When the Absence of Pain Feels Like a Presence

A little over a year ago, I had my gallbladder out, with happy assurances that the pain that had been interrupting my sleep and my dinners would disappear. But it didn’t. And every night, I would wake up at 4:00 AM in pain.

But I’m a Reiki practitioner, right? I should be able to fix this! I mean, if I can cure my husband’s glaucoma, surely I can take care of a simple belly pain? So last Tuesday, after high-fiving all the way home from the eye clinic (seriously, the pressure in his eye went from 26 down to 18 using nothing but Reiki and how incredibly cool is that????) I thought, dammit, it’s time. I managed to find the right kind of magic and my belly pain disappeared. Yay me, right?

Well, sort of. No more pain. And I was still waking up at 4:00 AM, just as I had been doing for the past two years or so.

At first I thought it was the pain waking me up. But I took a deep breath and, no, it wasn’t there. So I just breathed into whatever it was that was waking me up and eventually relaxed and fell back to sleep.

And I think this experience is common to most people who lose a source of pain. It goes away and leaves behind a space and we don’t really know what to make of that space. So we rush to fill it.

I think this is why a recovering addict has a relapse. Why someone who finally leaves a bad marriage enters into another one. Or, heaven help me, leaves a crap job only to sign up for another (It took awhile, but I think I’ve left that one behind).

Awareness is huge. Knowing that you will feel the absence of pain as a space. Not calling that space emptiness, or worse, a hole. Holding it open, just breathing into it and allowing yourself the time you need to see what it develops into. Being kind to yourself if you have filled it with more pain. It is, after all what we’re used to. It can feel so right.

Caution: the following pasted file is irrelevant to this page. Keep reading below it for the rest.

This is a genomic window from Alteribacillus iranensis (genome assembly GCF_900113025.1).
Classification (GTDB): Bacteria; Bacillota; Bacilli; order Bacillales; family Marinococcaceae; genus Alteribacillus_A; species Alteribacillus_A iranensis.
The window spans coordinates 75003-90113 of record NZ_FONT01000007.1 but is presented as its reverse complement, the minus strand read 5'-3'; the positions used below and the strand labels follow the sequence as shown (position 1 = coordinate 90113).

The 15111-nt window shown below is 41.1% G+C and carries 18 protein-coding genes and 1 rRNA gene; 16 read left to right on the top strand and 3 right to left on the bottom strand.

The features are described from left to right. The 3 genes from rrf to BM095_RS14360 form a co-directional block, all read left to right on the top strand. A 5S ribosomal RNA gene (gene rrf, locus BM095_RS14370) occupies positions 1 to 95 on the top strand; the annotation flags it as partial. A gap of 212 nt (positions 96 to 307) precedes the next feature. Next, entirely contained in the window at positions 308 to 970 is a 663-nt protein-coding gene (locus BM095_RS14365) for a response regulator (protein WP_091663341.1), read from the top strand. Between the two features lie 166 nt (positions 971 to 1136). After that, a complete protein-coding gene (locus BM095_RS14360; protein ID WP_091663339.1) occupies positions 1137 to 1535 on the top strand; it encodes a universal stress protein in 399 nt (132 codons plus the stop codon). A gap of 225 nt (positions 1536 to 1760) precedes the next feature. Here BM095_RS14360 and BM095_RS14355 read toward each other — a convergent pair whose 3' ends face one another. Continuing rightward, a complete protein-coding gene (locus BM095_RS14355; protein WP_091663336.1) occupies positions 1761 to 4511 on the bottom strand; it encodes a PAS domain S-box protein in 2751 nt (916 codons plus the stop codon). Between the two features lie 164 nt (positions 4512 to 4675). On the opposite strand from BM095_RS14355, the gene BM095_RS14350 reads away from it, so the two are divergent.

We set our clocks back on the weekend. And since my body can’t tell the difference between one hour and two, I’ve started waking up at 6:00, which is really close to snuggle time. And eventually the dog wants in and then he’ll need to be taken out for the first walk of the day and any day that starts with the phrase, “Ruffles, walkies?” is pretty much guaranteed to be a good day.

Breathe. Hold the space open. Be kind to yourself.

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11 Responses to When the Absence of Pain Feels Like a Presence

  1. Michaela says:

    I just wanted to say how exciting it was to read how you’ve worked wonders with your reiki. There’s something so wonderful about the idea of you healing your partner. Clearly there was a whole lot of love being channeled into Alan’s eyes. Sheer gorgeousness! xx

  2. Barb says:

    Thanks Michaela. Yes, indeed, Reiki is pretty much love in action…

  3. I love this post and relate to it. I still wake up frequently at 4am, the hour my father died 6 months ago. And then my mind starts racing… Your closing advice is perfection: “Breathe. Hold the space open. Be kind to yourself.”